Serological tests that target IgM, which naturally has a lower affinity for the viral antigen than IgG, will be at a higher risk of producing false positives, and therefore should require a higher specificity threshold. Testing thresholds for specificity and sensitivity are arbitrary values established experimentally and differ between serological tests and methods. SARS-CoV-2 thresholds are primarily determined based on test results of negative control samples collected prior to the pandemic, as well as on positive control samples that have been confirmed by a certified clinical RT-PCR diagnostic test (99). Currently, there are no international reference standards for reporting test sensitivity and specificity, making it very challenging to compare the different serological tests and assays without carrying out a direct experimental comparison. Recent studies have sought to compare multiple testing kits with a small group of common samples (100102). While this represents progress, what is ultimately required is a well-characterized set of standard sera that could be tested against any approved serology testing kit, allowing for the sensitivity and specificity of these kits to be compared (103). Other variables that require standardization for serological testing and kit comparisons include the length of time PSO for samples to be collected from patients, since the sensitivity and specificity of commercial tests can differ depending on the time at which the sample is collected (104), as well as the method by which samples are sometimes inactivated for lab safety (97, 105).

Sensitivity and specificity thresholds are also important for epidemiological considerations unique to certain situations and environments. These thresholds can be altered to allow for greater sensitivity of testing at the expense of specificity, or the opposite, whereby specificity is favored at the expense of sensitivity. For example, in a region with high SARS-CoV-2 seroprevalence, sensitivity may be prioritized over specificity to ensure the majority of positive cases are identified. The opposite is also true in low-prevalence regions (16). If the prevalence in a given region is very rare, then higher specificity and relatively lower sensitivity would be favored so that fewer patients would have false-positive results while still detecting the majority of true positives. It is essential to have the correct balance between sensitivity and specificity, as the epidemiological implications of disproportionate false negatives or false positives can be profound. A test with too many false positives will keep people isolated for longer than necessary, creating otherwise avoidable social and economic strains. A test with too many false negatives will result in the underestimation of disease prevalence, which may lead to a premature easing of disease containment policies and resurgent waves of infection as misidentified patients unknowingly continue to transmit the disease (16).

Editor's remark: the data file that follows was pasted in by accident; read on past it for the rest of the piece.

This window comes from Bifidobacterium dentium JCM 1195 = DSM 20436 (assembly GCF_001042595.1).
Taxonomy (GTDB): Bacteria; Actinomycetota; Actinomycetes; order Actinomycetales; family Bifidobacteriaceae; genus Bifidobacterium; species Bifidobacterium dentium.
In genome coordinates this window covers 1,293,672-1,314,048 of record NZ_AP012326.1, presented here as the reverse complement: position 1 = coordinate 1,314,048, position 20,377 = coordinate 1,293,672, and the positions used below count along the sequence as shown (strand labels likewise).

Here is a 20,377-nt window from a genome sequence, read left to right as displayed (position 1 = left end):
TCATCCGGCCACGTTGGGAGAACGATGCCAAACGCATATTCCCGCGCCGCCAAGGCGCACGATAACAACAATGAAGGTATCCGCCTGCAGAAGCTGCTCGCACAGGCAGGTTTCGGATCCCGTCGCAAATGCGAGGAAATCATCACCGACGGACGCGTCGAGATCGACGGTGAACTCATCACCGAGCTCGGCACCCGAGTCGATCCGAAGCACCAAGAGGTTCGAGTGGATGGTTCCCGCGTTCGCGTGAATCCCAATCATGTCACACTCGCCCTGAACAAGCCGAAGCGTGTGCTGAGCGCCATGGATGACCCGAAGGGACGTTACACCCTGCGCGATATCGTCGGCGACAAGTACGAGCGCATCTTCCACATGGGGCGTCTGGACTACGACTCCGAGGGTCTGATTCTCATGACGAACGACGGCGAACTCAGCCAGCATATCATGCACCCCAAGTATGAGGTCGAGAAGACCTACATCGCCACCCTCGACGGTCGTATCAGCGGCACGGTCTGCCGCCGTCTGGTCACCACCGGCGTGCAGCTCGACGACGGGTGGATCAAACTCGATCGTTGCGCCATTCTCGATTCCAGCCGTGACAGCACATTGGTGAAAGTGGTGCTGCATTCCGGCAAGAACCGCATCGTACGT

Dynamics of the Antibody-Mediated Immune Response to SARS-CoV-2

Understanding the temporal profile by which circulating antibody classes are produced following SARS-CoV-2 infection is essential for the interpretation and clinical application of serological test results. During a viral infection, plasma B lymphocytes of the adaptive immune system produce different classes of antibodies in response to temporally regulated cytokine expression in a process called class switching or class switch recombination (CSR) (106). A given infecting pathogen type normally induces a characteristic cytokine profile that is responsible for triggering CSR for the production of the various isotypes and subtypes that are optimally suited to neutralize that type of microbe. Individuals suffering from severe COVID-19 are known to exhibit a dysregulation of pro-inflammatory cytokine release, also known as a cytokine storm (107110). How this large release in cytokines alters the humoral response compared to asymptomatic, mild or moderate COVID-19 cases that do not exhibit this same cytokine storm is not yet clear.

While it is expected that IgM immunoglobulins are the first class detected following infection by SARS-CoV-2, as supported by a number of studies (37, 39, 40, 111), others have paradoxically demonstrated IgG responses that precede the IgM response (38, 112115). This surprising discrepancy is likely related to cross-reactivity with pre-existing immunity to sCoVs (40, 111, 116118). Nevertheless, the largest body of evidence suggests that nearly all SARS-CoV-2 infected individuals begin to produce IgM, IgA, and then IgG by 1 to 2 weeks PSO (Figure 1) (39, 90, 114, 119, 120). In fact, IgM antibodies against the viral N protein have been detected as early as 1 to 7 days PSO in 85% of individuals (39). However, these figures vary considerably depending on the type of serological assay and target antigen used. For example, Long et al. detected IgM antibodies against N protein in only 12% to 40% of cases during this same time period (i.e., 1–7 days) (121). The majority of patients appeared to have seroconverted by day 14 PSO, with approximately 94% of infected individuals having detectable levels of IgM against the RBD of the SARS-CoV-2 S protein, and 88% against the N protein (114, 122). IgM antibodies decline rapidly at approximately 20 days PSO, becoming undetectable at 60 days PSO on average (Figure 1) (123, 124). The impermanence of the IgM response suggests that the diagnostic role for IgM serology is most relevant in the detection of current and recent infections, within the first 1 to 2 weeks PSO, at which point its sensitivity for the diagnostic of an active infection may actually exceed that of PCR (39, 125, 126).